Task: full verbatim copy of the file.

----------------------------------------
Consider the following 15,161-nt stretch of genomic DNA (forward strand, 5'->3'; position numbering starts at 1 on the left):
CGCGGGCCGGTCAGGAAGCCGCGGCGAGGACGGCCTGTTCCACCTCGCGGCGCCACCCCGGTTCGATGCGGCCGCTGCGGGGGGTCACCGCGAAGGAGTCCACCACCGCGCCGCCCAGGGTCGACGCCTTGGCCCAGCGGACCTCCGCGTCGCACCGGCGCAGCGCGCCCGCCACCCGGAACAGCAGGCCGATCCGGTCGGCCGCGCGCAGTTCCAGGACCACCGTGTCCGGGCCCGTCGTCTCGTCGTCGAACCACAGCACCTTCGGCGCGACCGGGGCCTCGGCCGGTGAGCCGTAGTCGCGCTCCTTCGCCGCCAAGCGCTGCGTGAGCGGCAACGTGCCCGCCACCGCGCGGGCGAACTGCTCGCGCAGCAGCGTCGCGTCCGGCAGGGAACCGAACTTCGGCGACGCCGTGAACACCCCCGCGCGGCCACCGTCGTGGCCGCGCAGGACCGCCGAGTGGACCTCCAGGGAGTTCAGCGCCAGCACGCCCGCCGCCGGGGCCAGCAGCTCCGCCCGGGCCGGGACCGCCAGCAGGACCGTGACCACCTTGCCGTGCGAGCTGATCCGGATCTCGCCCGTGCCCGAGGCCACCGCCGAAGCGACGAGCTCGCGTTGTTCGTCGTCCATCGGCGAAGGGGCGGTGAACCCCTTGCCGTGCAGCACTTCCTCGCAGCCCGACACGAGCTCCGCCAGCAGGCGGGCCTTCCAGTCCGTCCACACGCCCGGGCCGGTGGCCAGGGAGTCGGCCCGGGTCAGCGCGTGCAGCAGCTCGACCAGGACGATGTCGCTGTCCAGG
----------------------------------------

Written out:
Consider the following 15,161-nt stretch of genomic DNA (forward strand, 5'->3'; position numbering starts at 1 on the left):
CGCGGGCCGGTCAGGAAGCCGCGGCGAGGACGGCCTGTTCCACCTCGCGGCGCCACCCCGGTTCGATGCGGCCGCTGCGGGGGGTCACCGCGAAGGAGTCCACCACCGCGCCGCCCAGGGTCGACGCCTTGGCCCAGCGGACCTCCGCGTCGCACCGGCGCAGCGCGCCCGCCACCCGGAACAGCAGGCCGATCCGGTCGGCCGCGCGCAGTTCCAGGACCACCGTGTCCGGGCCCGTCGTCTCGTCGTCGAACCACAGCACCTTCGGCGCGACCGGGGCCTCGGCCGGTGAGCCGTAGTCGCGCTCCTTCGCCGCCAAGCGCTGCGTGAGCGGCAACGTGCCCGCCACCGCGCGGGCGAACTGCTCGCGCAGCAGCGTCGCGTCCGGCAGGGAACCGAACTTCGGCGACGCCGTGAACACCCCCGCGCGGCCACCGTCGTGGCCGCGCAGGACCGCCGAGTGGACCTCCAGGGAGTTCAGCGCCAGCACGCCCGCCGCCGGGGCCAGCAGCTCCGCCCGGGCCGGGACCGCCAGCAGGACCGTGACCACCTTGCCGTGCGAGCTGATCCGGATCTCGCCCGTGCCCGAGGCCACCGCCGAAGCGACGAGCTCGCGTTGTTCGTCGTCCATCGGCGAAGGGGCGGTGAACCCCTTGCCGTGCAGCACTTCCTCGCAGCCCGACACGAGCTCCGCCAGCAGGCGGGCCTTCCAGTCCGTCCACACGCCCGGGCCGGTGGCCAGGGAGTCGGCCCGGGTCAGCGCGTGCAGCAGCTCGACCAGGACGATGTCGCTGTCCAGG